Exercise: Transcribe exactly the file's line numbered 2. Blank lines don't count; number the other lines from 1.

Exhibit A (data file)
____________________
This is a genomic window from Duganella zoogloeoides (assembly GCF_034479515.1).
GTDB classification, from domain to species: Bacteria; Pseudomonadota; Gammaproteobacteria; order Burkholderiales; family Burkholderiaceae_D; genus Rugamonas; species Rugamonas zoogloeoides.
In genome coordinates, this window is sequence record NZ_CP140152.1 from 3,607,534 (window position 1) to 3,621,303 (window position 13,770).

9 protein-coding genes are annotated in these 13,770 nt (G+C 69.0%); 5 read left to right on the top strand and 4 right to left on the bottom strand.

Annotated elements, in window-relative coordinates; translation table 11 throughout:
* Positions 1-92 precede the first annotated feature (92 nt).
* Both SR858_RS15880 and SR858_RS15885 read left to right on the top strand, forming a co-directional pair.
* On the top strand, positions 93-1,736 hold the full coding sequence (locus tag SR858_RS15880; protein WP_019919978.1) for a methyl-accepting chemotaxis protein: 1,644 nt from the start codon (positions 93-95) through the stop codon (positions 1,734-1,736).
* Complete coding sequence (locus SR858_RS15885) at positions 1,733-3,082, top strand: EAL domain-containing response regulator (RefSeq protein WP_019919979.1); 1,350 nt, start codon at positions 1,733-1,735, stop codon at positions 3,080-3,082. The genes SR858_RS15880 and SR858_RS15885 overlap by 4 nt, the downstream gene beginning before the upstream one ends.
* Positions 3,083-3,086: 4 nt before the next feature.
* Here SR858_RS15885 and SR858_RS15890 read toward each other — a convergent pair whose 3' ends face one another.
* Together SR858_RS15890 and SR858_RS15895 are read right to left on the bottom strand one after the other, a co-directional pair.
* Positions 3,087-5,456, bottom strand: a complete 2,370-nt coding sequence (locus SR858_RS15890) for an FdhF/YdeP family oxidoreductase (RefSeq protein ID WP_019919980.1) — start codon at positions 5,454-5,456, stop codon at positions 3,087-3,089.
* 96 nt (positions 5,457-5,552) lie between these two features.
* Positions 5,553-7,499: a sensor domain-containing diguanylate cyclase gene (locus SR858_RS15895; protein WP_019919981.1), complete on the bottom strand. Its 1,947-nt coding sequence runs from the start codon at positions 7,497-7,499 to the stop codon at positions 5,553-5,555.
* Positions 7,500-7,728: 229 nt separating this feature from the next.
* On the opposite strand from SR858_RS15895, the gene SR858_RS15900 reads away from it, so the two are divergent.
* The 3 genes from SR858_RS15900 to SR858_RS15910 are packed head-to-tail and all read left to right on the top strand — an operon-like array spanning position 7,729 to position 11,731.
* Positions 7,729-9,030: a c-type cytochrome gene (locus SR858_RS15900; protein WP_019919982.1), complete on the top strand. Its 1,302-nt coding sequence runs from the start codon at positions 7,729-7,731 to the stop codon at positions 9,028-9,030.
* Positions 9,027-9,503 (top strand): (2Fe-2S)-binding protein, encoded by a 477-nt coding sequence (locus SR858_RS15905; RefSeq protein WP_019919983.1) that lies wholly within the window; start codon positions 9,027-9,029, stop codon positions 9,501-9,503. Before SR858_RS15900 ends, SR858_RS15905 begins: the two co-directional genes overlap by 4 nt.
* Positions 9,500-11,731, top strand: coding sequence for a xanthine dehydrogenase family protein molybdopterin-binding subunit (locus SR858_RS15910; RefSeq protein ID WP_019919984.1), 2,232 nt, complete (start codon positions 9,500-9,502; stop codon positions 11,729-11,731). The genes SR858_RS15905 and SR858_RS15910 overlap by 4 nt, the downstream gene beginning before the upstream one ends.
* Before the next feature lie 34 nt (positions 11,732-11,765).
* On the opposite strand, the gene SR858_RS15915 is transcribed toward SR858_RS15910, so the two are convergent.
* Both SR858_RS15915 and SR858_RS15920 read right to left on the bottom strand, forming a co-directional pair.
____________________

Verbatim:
GTDB classification, from domain to species: Bacteria; Pseudomonadota; Gammaproteobacteria; order Burkholderiales; family Burkholderiaceae_D; genus Rugamonas; species Rugamonas zoogloeoides.